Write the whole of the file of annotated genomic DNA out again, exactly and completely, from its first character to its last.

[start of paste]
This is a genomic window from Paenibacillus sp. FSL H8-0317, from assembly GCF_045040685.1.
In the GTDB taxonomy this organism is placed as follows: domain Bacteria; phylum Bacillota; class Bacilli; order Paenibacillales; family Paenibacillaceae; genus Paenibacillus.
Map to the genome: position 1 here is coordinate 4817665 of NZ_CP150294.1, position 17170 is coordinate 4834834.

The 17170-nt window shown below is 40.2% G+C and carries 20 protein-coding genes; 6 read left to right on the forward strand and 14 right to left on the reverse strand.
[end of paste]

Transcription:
This is a genomic window from Paenibacillus sp. FSL H8-0317, from assembly GCF_045040685.1.
In the GTDB taxonomy this organism is placed as follows: domain Bacteria; phylum Bacillota; class Bacilli; order Paenibacillales; family Paenibacillaceae; genus Paenibacillus.
Map to the genome: position 1 here is coordinate 4817665 of NZ_CP150294.1, position 17170 is coordinate 4834834.

The 17170-nt window shown below is 40.2% G+C and carries 20 protein-coding genes; 6 read left to right on the forward strand and 14 right to left on the reverse strand.